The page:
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Star Trek 4K Ultra HD Bluray

RM 115.00
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Video Quality

Paramount makes the jump up to speed with its UHD debut, and it's a fitting one at that. 2009's Star Trek revitalized a beloved franchise and it's a slick, fun, very well made, and perfectly complimentary entry into the expanding Trek canon. There's also a new film on the way, all reasons why Paramount couldn't get this, and Star Trek Into Darkness, out the door fast enough. The studio's debut UHD/HDR 2160p disc doesn't disappoint. The presentation improves upon the movie's excellent, though slightly aged (is it really going on seven years since the movie's Blu-ray debut? Time truly does fly at warp speed) 1080p transfer. The UHD release retains a gorgeous cinematic texturing, boasting a refined and complimentary grain structure that accentuates every detail and visual effect. The image is otherwise clean and sharp, beyond a few soft shots that remain (Spock at film's end being the most obvious example). Skin textures are remarkable. Close-ups are so intimately complex as to astound; whether Romulan tattoos or fine pores and facial hair, any viewer would be hard-pressed to find a home video image -- 1080p or 2160p -- that can match this one's level of revealing intimacy. Clothing fabrics, whether civilian garb, the more complex and mesh-y Starfleet uniform tops, or the more rugged (and darkly colored) Romulan attire are beautifully complex. The many industrial interiors have plenty to reveal, from the murky and messy Romulan vessel interiors to the beer plant Star Fleet engineering areas, and the transfer never fails to find the smallest scuff or structural nuance. HDR-enhanced colors are vivid and alive, particularly as complimentary pops against the Enterprise's brightly white interior set pieces. The red, blue, and mustard-colored Starfleet uniforms offer plenty of punch, while any number of complimentary shades, like a red sports car or a green alien's skin, impress. Black levels are tight and flesh tones refined. Direct comparisons with the previous release produce a tangible increase in fine grain structure and presentation, enhanced details -- particularly faces and those Starfleet uniform fabrics -- and a more refined color palette that favors a more neutral presentation rather than a slightly more punchy flair.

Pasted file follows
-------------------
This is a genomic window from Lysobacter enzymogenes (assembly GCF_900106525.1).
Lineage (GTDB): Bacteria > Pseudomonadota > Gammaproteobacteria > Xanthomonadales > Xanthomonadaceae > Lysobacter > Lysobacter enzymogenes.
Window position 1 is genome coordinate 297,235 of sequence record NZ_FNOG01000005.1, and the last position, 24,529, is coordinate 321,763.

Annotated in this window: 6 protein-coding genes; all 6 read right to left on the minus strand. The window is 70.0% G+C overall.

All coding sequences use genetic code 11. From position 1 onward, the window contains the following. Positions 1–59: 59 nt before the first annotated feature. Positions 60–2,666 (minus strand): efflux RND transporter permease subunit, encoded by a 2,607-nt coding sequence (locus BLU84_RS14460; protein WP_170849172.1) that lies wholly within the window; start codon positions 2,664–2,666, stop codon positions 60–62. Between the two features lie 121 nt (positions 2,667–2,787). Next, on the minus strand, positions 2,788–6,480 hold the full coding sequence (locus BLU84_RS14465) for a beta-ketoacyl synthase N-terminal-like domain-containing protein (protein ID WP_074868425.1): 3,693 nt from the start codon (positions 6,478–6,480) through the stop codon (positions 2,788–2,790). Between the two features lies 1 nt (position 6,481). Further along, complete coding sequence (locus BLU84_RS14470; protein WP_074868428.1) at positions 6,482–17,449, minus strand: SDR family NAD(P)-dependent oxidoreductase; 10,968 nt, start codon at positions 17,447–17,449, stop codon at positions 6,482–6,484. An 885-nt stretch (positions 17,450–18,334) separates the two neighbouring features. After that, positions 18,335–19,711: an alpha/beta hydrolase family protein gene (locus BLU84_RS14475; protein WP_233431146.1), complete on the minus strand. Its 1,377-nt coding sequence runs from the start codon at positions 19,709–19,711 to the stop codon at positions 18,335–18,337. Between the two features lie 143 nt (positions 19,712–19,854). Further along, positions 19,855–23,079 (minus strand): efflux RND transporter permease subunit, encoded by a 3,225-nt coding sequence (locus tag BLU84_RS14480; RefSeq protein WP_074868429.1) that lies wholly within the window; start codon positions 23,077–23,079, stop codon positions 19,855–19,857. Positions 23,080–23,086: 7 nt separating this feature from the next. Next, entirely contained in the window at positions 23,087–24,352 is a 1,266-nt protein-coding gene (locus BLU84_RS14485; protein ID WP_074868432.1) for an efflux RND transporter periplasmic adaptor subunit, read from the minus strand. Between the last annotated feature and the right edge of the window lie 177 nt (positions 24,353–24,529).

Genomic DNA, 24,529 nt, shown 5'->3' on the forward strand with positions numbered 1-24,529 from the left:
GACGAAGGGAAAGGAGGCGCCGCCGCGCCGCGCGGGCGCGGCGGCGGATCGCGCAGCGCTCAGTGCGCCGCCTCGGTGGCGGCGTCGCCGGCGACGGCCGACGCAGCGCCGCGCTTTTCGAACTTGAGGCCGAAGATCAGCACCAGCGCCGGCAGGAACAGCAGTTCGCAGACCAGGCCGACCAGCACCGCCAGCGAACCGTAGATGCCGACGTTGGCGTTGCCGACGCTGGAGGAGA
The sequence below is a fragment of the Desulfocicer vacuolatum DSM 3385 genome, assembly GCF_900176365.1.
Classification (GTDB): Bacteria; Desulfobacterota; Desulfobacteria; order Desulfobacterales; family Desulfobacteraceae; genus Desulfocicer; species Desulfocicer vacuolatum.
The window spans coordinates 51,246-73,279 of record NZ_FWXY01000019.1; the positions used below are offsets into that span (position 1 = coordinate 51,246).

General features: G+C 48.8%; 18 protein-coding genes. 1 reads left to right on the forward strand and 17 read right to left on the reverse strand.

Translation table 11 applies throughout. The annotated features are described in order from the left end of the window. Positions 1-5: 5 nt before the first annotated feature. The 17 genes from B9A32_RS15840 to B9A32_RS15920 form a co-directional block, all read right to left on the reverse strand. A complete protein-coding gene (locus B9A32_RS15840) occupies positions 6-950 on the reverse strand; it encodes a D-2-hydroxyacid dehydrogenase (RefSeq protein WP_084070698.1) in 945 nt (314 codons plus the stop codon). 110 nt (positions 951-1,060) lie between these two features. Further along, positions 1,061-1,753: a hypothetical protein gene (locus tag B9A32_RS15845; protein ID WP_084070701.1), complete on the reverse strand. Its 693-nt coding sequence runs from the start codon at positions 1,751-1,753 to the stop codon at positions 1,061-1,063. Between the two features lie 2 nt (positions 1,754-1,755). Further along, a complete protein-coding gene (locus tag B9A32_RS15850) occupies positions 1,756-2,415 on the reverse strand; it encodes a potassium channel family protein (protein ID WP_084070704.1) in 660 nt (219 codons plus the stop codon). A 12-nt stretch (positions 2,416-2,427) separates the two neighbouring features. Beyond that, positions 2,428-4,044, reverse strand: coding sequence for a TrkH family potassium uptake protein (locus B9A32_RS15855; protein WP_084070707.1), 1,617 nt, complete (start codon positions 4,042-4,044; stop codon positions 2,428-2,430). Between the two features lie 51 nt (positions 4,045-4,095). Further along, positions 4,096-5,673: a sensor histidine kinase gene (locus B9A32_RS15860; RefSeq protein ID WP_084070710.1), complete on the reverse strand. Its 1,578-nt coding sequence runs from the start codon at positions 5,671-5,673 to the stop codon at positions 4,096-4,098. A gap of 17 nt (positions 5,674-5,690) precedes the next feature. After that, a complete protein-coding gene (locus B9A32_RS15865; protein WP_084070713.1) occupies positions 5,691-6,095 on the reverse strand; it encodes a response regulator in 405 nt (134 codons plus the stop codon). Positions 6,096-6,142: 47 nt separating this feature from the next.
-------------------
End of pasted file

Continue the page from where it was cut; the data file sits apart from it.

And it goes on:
Credit: blu-ray.com

Audio Quality

Star Trek warps onto Blu-ray with an excellent, but not quite wholly satisfying, Dolby Atmos (Dolby TrueHD 7.1 core) track that adds overhead channels to the traditional configuration. The previous release's Dolby TrueHD 5.1 track was a standard-bearer of its time. The added back surround channels add quite a bit of room for expansion, maneuverability, and fullness to the track. Raw sound detail is exquisite, from the hum of the ship to background ambience at a bar, from pitch battles to supportive bleeps and bloops heard from consoles scattered all around the bridge. Indeed, the track frequently transforms the listening area into the Enterprise bridge. The listener can pinpoint sound location with ease along the traditional two dimensional sound field. Music is likewise organic in its placement. Clarity is remarkable as Michael Giacchino's score saturates the stage with perfect execution. Action scenes are revealing. Whether pulsing phaser blasts, heavier torpedo launches, or the general mayhem of battle and all that entails the track never falters in delivering a realistic, immersive experience. Except overhead. Beyond a couple of fair overhead moments, such as when a shuttlecraft flies above when the cadets are being assigned to their ships, there's not much in the way of obvious and discrete top layer detailing. There's clearly some subtly interwoven and organic support details during battle scenes, but the lack of a fuller height presence is a bit disappointing, particularly when the track is practically screaming for it, such as when the elder Spock mind melds with Kirk and his voice scatters all over the listening area. Otherwise, the track is exquisite in execution and detail, including refined and natural dialogue that's always perfectly prioritized and center placed, beyond the few moments of natural extension beyond. The 4.5 audio score is more reflective of the Atmos track's inability to more richly and fully utilize the overheads, but the track is otherwise stellar.

Credit: blu-ray.com

4K Bluray details 

Codec: HEVC / H.265
Resolution: Upscaled 4K (2160p)
Aspect ratio: 2.40:1
Original aspect ratio: 2.39:1

English: Dolby Atmos
English: Dolby TrueHD 7.1 (48kHz, 24-bit)
French (Canada): Dolby Digital 5.1
Spanish: Dolby Digital 5.1
Portuguese: Dolby Digital 5.1

English, English SDH, French, Portuguese, Spanish

4K Ultra HD
Blu-ray Disc
Three-disc set (1 BD-66, 2 BD-50)

4K Blu-ray: Region free
2K Blu-ray: Region free

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